7/29/10

See?

My oldest son turned eleven two weeks ago and at his yearly check up we discovered he needed a booster shot. It was a major ordeal for him. Thankfully Dad had taken him to that appointment, so I missed out on all the drama then. But what's worse is that the doctor said Sam had lost six lbs, and needed to have some bloodwork done to rule out thyroid issues. I ended up being the one to take Sam to get his blood drawn. We had to go to Children's Hospital downtown. Thankfully no appointment was necessary and they are open late, so last night John kept the younger two while Sam and I went on our adventure.

It's hard to explain if you don't know my son, but he has a tendency to be a bit dramatic -- actually a lot dramatic. And maybe it looks like a big show to a stranger. And maybe it is a big show and I am just blind to his manipulation, but I don't think so. If it's possible to say that an eleven year old has panic attacks, that's exactly what happened the hour leading up to Sam's blood withdrawal. I kept telling him it was not going to be nearly as bad as he thought, but he wouldn't believe me. I told him he should trust me because I knew what it felt like, because I'd done it before and everything would be okay in the end.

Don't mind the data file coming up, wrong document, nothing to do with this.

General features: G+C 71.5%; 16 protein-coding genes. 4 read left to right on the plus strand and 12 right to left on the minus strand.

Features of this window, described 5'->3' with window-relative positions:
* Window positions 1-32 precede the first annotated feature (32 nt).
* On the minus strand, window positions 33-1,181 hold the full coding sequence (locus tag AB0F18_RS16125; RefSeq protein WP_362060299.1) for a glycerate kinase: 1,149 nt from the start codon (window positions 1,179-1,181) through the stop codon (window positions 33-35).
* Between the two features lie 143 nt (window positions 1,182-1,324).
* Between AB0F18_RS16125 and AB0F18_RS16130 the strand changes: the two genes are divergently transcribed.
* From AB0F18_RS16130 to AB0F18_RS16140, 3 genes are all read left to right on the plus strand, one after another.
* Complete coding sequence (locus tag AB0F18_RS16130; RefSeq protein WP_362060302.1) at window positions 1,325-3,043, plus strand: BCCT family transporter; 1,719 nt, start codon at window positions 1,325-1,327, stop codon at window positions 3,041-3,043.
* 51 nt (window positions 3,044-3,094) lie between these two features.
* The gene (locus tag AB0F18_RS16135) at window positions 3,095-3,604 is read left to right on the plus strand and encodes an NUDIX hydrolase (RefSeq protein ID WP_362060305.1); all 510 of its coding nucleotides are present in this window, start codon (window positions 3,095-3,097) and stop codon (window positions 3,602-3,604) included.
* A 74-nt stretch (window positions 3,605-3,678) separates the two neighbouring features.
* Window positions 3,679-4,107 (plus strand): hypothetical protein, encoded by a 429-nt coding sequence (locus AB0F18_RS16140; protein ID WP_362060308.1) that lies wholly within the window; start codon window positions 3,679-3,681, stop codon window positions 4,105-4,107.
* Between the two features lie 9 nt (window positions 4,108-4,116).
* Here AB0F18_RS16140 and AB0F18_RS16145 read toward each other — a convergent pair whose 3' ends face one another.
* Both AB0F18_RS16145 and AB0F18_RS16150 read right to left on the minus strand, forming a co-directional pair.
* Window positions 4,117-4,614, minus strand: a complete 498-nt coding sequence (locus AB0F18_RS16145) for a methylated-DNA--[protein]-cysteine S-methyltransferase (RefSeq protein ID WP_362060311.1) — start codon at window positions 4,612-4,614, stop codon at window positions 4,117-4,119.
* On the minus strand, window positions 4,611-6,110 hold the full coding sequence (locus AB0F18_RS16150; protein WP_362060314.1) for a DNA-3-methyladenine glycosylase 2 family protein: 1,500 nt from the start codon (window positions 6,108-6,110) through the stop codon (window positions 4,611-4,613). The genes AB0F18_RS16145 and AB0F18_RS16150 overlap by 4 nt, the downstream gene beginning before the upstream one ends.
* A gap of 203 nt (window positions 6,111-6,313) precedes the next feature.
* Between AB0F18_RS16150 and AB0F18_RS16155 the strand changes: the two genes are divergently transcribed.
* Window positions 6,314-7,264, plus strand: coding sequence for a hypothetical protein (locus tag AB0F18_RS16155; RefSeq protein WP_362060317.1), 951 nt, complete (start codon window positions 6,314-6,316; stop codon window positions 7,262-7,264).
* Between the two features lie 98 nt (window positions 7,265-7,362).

God bless the nurse who finally got him to hold still and had great patience with him. Sam insisted on watching the needle go in, and the second it pierced his skin said, "oh, that really didn't hurt at all."

As we got on the elevator to leave, I told Sam I wanted to hear him say something to me. He said, "sorry." I told him that was nice, but it wasn't what I was looking for.

"I want you to say that I was right and you were wrong."

"Oh."

"I want you to remember this for next time. You've got to learn to trust me."

Then this morning I was praying and remembering some of my own middle of the night fears when I suddenly saw myself in Sam's shoes on the elevator. And I understood that God knows way more than me, and the comparison of Sam's knowledge to my own doesn't even begin to approach the discrepancy there is between my knowledge and God's.

So I had to tell Him that I too had been wrong. And I prayed once more, for faith to trust him, again.